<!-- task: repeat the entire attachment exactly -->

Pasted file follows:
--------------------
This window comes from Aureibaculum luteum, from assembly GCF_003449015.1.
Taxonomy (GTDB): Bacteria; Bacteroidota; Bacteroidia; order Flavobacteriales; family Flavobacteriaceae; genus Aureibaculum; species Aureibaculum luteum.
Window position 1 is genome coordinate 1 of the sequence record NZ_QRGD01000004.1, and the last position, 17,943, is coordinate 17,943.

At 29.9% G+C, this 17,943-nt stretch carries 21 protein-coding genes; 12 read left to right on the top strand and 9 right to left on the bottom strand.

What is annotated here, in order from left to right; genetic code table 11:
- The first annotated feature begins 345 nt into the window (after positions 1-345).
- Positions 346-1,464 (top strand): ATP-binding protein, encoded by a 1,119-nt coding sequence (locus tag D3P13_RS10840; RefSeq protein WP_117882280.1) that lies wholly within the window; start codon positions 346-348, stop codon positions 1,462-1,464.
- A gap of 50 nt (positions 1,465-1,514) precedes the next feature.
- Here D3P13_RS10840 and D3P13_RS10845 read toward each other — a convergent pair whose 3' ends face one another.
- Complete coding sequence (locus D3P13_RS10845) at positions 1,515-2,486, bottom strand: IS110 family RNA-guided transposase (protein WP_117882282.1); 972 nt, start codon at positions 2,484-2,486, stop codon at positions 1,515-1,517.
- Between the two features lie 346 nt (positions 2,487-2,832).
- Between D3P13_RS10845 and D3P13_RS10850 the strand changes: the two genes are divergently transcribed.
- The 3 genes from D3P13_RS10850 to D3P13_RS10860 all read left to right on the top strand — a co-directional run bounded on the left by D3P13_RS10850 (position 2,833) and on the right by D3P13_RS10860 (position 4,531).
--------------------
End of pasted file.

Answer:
This window comes from Aureibaculum luteum, from assembly GCF_003449015.1.
Taxonomy (GTDB): Bacteria; Bacteroidota; Bacteroidia; order Flavobacteriales; family Flavobacteriaceae; genus Aureibaculum; species Aureibaculum luteum.
Window position 1 is genome coordinate 1 of the sequence record NZ_QRGD01000004.1, and the last position, 17,943, is coordinate 17,943.

At 29.9% G+C, this 17,943-nt stretch carries 21 protein-coding genes; 12 read left to right on the top strand and 9 right to left on the bottom strand.

What is annotated here, in order from left to right; genetic code table 11:
- The first annotated feature begins 345 nt into the window (after positions 1-345).
- Positions 346-1,464 (top strand): ATP-binding protein, encoded by a 1,119-nt coding sequence (locus tag D3P13_RS10840; RefSeq protein WP_117882280.1) that lies wholly within the window; start codon positions 346-348, stop codon positions 1,462-1,464.
- A gap of 50 nt (positions 1,465-1,514) precedes the next feature.
- Here D3P13_RS10840 and D3P13_RS10845 read toward each other — a convergent pair whose 3' ends face one another.
- Complete coding sequence (locus D3P13_RS10845) at positions 1,515-2,486, bottom strand: IS110 family RNA-guided transposase (protein WP_117882282.1); 972 nt, start codon at positions 2,484-2,486, stop codon at positions 1,515-1,517.
- Between the two features lie 346 nt (positions 2,487-2,832).
- Between D3P13_RS10845 and D3P13_RS10850 the strand changes: the two genes are divergently transcribed.
- The 3 genes from D3P13_RS10850 to D3P13_RS10860 all read left to right on the top strand — a co-directional run bounded on the left by D3P13_RS10850 (position 2,833) and on the right by D3P13_RS10860 (position 4,531).